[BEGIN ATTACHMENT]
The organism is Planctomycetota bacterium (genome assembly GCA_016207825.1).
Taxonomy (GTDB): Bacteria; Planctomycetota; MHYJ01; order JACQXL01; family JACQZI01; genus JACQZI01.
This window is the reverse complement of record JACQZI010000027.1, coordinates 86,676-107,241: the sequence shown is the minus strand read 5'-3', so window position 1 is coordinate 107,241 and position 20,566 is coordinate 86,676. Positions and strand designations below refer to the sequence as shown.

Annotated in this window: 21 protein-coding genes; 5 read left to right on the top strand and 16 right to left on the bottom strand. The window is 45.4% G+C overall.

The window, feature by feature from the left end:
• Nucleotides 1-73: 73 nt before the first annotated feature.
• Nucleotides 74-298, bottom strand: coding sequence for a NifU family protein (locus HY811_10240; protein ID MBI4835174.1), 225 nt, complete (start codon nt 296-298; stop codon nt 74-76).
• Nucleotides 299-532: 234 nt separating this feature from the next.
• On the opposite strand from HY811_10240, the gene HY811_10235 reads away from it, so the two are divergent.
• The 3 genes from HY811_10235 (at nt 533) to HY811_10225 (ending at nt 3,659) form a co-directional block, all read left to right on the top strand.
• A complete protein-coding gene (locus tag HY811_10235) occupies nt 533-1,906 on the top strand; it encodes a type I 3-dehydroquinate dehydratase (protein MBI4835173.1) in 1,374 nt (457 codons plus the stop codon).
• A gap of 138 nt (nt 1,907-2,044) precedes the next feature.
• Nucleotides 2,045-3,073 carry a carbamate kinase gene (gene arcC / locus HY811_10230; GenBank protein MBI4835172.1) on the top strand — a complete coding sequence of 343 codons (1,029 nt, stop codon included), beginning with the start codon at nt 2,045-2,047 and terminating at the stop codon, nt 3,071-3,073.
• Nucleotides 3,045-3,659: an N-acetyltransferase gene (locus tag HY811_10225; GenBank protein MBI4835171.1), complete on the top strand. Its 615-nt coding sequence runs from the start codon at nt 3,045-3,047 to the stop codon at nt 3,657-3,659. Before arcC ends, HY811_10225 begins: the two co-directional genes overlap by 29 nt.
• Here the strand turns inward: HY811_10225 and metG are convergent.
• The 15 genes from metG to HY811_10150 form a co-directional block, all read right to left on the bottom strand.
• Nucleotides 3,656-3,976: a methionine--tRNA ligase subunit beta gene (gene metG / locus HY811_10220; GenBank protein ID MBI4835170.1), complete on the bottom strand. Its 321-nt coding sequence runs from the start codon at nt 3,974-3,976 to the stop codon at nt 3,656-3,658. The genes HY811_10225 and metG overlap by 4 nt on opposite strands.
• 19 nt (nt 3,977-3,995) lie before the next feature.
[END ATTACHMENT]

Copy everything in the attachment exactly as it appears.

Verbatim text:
The organism is Planctomycetota bacterium (genome assembly GCA_016207825.1).
Taxonomy (GTDB): Bacteria; Planctomycetota; MHYJ01; order JACQXL01; family JACQZI01; genus JACQZI01.
This window is the reverse complement of record JACQZI010000027.1, coordinates 86,676-107,241: the sequence shown is the minus strand read 5'-3', so window position 1 is coordinate 107,241 and position 20,566 is coordinate 86,676. Positions and strand designations below refer to the sequence as shown.

Annotated in this window: 21 protein-coding genes; 5 read left to right on the top strand and 16 right to left on the bottom strand. The window is 45.4% G+C overall.

The window, feature by feature from the left end:
• Nucleotides 1-73: 73 nt before the first annotated feature.
• Nucleotides 74-298, bottom strand: coding sequence for a NifU family protein (locus HY811_10240; protein ID MBI4835174.1), 225 nt, complete (start codon nt 296-298; stop codon nt 74-76).
• Nucleotides 299-532: 234 nt separating this feature from the next.
• On the opposite strand from HY811_10240, the gene HY811_10235 reads away from it, so the two are divergent.
• The 3 genes from HY811_10235 (at nt 533) to HY811_10225 (ending at nt 3,659) form a co-directional block, all read left to right on the top strand.
• A complete protein-coding gene (locus tag HY811_10235) occupies nt 533-1,906 on the top strand; it encodes a type I 3-dehydroquinate dehydratase (protein MBI4835173.1) in 1,374 nt (457 codons plus the stop codon).
• A gap of 138 nt (nt 1,907-2,044) precedes the next feature.
• Nucleotides 2,045-3,073 carry a carbamate kinase gene (gene arcC / locus HY811_10230; GenBank protein MBI4835172.1) on the top strand — a complete coding sequence of 343 codons (1,029 nt, stop codon included), beginning with the start codon at nt 2,045-2,047 and terminating at the stop codon, nt 3,071-3,073.
• Nucleotides 3,045-3,659: an N-acetyltransferase gene (locus tag HY811_10225; GenBank protein MBI4835171.1), complete on the top strand. Its 615-nt coding sequence runs from the start codon at nt 3,045-3,047 to the stop codon at nt 3,657-3,659. Before arcC ends, HY811_10225 begins: the two co-directional genes overlap by 29 nt.
• Here the strand turns inward: HY811_10225 and metG are convergent.
• The 15 genes from metG to HY811_10150 form a co-directional block, all read right to left on the bottom strand.
• Nucleotides 3,656-3,976: a methionine--tRNA ligase subunit beta gene (gene metG / locus HY811_10220; GenBank protein ID MBI4835170.1), complete on the bottom strand. Its 321-nt coding sequence runs from the start codon at nt 3,974-3,976 to the stop codon at nt 3,656-3,658. The genes HY811_10225 and metG overlap by 4 nt on opposite strands.
• 19 nt (nt 3,977-3,995) lie before the next feature.